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Publication numberUS7814102 B2
Publication typeGrant
Application numberUS 11/295,531
Publication dateOct 12, 2010
Filing dateDec 7, 2005
Priority dateDec 7, 2005
Fee statusPaid
Also published asUS20070130100
Publication number11295531, 295531, US 7814102 B2, US 7814102B2, US-B2-7814102, US7814102 B2, US7814102B2
InventorsDavid James Miller
Original AssigneeLexisnexis, A Division Of Reed Elsevier Inc.
Export CitationBiBTeX, EndNote, RefMan
External Links: USPTO, USPTO Assignment, Espacenet
Method and system for linking documents with multiple topics to related documents
US 7814102 B2
Abstract
A method and system for linking documents with multiple topics to related documents employs two distinct processes: a fabrication process to pre-establish candidate target document links within a case law or other document for discrete topics, for example, points of law and landmark cases, that represent related documents that are relevant to one or more headnotes within the case law document; and an on-line process to analyze the search request, the candidate links, and available landmark cases during a retrieval of a document to dynamically select the candidate target document links that are relevant to the point of law of interest to a searcher who retrieved the case law document via a search request.
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Claims(25)
1. A computer-implemented method for linking documents with multiple topics to related documents, implemented using a client/server network architecture, comprising:
in advance of a user search request, searching in a seed source to identify seed documents having at least one discrete seed topic but lacking target document links, using the client/server network architecture, each seed document belonging to one of a plurality of collections of seed documents, each collection having a target source map defining a list of target sources to search to generate target document links for seed documents belonging in the collection, wherein the at least one seed topic corresponds to a topical classification assigned from a taxonomy for a specific subject area, and wherein the at least one seed topic is pre-defined in advance of a user search request;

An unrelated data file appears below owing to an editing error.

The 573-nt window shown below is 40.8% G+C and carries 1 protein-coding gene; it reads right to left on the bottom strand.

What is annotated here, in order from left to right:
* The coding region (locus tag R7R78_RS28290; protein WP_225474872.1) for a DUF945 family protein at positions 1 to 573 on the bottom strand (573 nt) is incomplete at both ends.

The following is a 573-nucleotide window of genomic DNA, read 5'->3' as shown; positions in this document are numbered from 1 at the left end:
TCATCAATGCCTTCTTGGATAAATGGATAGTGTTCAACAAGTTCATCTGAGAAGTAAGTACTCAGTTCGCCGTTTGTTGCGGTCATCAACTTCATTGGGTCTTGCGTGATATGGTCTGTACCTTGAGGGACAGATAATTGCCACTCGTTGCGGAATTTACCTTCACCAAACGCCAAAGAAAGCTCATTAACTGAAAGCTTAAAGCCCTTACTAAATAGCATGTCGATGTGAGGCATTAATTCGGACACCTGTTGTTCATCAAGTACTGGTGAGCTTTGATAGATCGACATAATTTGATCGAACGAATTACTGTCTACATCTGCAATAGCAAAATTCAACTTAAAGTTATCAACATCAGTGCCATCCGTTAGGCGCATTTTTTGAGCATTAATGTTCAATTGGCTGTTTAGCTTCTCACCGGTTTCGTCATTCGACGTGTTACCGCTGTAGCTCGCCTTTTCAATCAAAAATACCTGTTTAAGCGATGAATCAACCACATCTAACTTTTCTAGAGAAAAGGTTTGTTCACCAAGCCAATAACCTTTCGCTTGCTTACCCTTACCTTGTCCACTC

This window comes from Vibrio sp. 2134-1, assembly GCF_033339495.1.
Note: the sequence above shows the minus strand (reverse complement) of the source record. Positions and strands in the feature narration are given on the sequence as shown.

retrieving and formatting the identified seed documents, in advance of a user search request, using the client/server network architecture;
extracting the at least one seed topic for each retrieved seed document, in advance of a user search request, using the client/server network architecture;
for each retrieved seed document, retrieving the list of the target sources found in the target source map for the collection to which the seed document belongs, in advance of a user search request, using the client/server network architecture; and
for each seed topic within each retrieved seed document, processing each target source within the list of target sources defined by the target source map for the collection to which the retrieved seed document belongs, to pre-establish a target document link for the seed topic using a natural language search constructed from the seed topic, in advance of a user search request, using the client/server network architecture.
2. The method of claim 1, further comprising the steps of:
in response to retrieval of a seed document as the result of a search request from a user, selecting seed topics of the retrieved seed document that are relevant to the search request, based on terms of the search request occurring within the seed topics, whereby the selection of the seed topics is dynamic; and
displaying to the user those candidate target document links pre-established for the selected seed topics, whereby the displayed target document links are relevant to the retrieved seed document and to the search request resulting in retrieval of the retrieved seed document.
3. The method of claim 1, further comprising the step of preparing a source to be a target source by preparing documents in the source to be target documents in the target source, by assigning basic definitions to the target source, wherein the basic definitions include a definition of a portion of each of the target documents suitable as a description of the target document for purposes of displaying a link to a user, and a definition for generating a term vector for the target document, prior to the searching step.
4. The method of claim 3, wherein the step of preparing documents in a source includes the step of assigning basic definitions to the source.
5. The method of claim 1, wherein in the step of processing each target source, each target source within the list of target sources defined by the target source map for the retrieved seed document is processed for a document that qualifies for the current seed topic.
6. The method of claim 3, wherein each of the target documents in the target source has a citation, and wherein in the step of preparing documents in a source to be target documents, the basic definitions are implemented by a list of XML elements to retrieve for a display of a target document link in response to a user request and an XML element that specifies the citation for the target document.